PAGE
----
The service was established in response to evidence which reports between 14 and 87% discrepancies in patients’ medicines following discharge from hospital.1 The aim of the studies were to capture CPs and HPs’ views about the DMR scheme. Study approval was granted from six Health Boards’ (HB) Research and Development Offices. Two questionnaires were developed; one for CPs and another for HPs. Content-setting for the questionnaires were informed by semi-structured interviews (seven CPs and six HPs). Both questionnaires ascertained:
the pharmacist’s engagement with the scheme, the discharge information provided and how it was communicated, barriers and facilitators to implementing DMRs and suggestions to overcome the barriers. In addition the CP selleck screening library Selleckchem PI3K Inhibitor Library questionnaire asked pharmacists views about the service and how it has impacted on patient care. The questionnaires
were piloted (9 CPs and 10HPs) and distributed electronically, in December 2013 to all CPs in Wales (n = 704) and in January 2014 to 369 HPs, using Survey Monkey®. Reminders were issued via e-mail. Data were analysed in Microsoft Excel® and Word®. The CPs questionnaire obtained a response rate of 20% (n = 143). In the last month, 22% had undertaken two to three DMRs and 41% had not undertaken any. Overall, pharmacists’ views about the service were positive, stating they contributed more to patient care (85%) and were ‘doing something for the patient’ (84%). Over half (51%) stated discrepancies identified were ‘significant’. Specific barriers reported were: not knowing when the patient is discharged (78%), lack of access to discharge information (58%), lack of referral of patients Etofibrate (48%) and the nature of the DMR paperwork (44%). Over 80% of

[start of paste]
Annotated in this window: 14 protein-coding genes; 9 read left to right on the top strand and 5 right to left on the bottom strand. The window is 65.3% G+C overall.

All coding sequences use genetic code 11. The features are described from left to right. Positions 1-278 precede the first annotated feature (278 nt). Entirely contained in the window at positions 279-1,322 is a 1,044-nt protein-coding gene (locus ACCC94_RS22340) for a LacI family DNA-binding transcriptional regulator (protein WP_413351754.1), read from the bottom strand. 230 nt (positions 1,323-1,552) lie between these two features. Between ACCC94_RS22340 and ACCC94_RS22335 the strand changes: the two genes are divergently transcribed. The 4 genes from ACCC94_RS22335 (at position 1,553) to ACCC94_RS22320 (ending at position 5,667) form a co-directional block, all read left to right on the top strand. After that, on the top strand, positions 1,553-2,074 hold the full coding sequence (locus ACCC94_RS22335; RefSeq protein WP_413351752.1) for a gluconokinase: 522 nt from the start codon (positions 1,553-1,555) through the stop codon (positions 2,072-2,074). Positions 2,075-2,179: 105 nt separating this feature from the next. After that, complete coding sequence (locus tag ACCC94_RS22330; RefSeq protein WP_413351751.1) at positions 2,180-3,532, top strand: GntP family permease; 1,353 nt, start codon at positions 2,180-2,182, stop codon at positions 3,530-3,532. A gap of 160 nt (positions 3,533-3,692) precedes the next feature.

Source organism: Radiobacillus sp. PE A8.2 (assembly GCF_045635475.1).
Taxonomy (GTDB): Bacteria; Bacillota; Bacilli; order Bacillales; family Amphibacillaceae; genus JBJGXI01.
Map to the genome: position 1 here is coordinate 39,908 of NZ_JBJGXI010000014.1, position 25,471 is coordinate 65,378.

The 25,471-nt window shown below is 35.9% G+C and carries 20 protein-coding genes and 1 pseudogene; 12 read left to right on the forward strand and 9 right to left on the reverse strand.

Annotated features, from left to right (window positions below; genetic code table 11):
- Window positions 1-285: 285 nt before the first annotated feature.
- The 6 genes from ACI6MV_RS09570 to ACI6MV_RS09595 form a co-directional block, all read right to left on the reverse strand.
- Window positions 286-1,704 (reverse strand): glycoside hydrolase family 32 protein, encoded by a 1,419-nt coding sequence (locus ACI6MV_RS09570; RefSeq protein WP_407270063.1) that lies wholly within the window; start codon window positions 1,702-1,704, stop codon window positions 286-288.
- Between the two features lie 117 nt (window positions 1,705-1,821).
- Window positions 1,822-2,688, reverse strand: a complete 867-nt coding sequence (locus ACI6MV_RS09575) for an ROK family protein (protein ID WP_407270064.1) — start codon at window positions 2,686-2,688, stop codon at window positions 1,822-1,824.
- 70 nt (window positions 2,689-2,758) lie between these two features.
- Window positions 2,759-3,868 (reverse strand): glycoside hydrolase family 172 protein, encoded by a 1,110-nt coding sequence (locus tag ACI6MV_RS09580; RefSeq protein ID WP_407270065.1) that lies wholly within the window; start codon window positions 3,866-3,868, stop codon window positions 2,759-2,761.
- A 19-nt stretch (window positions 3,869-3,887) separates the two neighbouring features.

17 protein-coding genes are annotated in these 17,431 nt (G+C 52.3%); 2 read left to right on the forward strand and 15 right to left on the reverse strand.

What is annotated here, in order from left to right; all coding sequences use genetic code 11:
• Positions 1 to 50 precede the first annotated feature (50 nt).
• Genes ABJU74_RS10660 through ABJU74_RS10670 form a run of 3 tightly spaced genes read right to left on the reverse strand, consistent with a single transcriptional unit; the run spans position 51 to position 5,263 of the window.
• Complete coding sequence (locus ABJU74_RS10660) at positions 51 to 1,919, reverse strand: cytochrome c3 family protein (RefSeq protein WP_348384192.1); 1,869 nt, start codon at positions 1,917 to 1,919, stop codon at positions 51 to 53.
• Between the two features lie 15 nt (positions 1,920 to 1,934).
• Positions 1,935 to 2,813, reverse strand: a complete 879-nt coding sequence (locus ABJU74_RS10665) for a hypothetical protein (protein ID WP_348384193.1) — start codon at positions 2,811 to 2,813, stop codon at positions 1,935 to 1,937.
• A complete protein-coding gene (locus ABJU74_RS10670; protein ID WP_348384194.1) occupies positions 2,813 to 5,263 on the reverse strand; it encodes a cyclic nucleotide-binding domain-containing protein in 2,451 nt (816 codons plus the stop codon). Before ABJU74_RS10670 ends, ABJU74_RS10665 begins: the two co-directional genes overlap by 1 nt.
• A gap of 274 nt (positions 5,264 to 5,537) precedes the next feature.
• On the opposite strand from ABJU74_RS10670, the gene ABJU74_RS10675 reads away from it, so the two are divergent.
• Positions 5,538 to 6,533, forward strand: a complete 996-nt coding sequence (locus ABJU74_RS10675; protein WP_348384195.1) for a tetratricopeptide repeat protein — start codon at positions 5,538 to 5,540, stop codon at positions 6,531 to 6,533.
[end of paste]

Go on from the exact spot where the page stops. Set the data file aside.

respondents called for discharge medicines information to be sent to the pharmacy or to enable access to electronic discharge information. The HPs questionnaire obtained a response rate of 25% (n = 94). Only 60% of respondents had ever referred a patient for a DMR. The main barriers identified were: other priorities within the hospital service (52%), lack of IT infrastructure (49%) and lack of promotion of the service to hospital pharmacists (42%) and patients (41%). Methods of communicating with CPs varied depending upon whether the patient required a compliance aid. In addition to rectifying the barriers identified, the main suggestion was for hospitals to receive feedback on their local DMR service (38%). Although the response rates for the two questionnaires were low, the results identified barriers to implementing the scheme and potential solutions. It also identified that some CPs and HPs are engaged with the process, while others are not.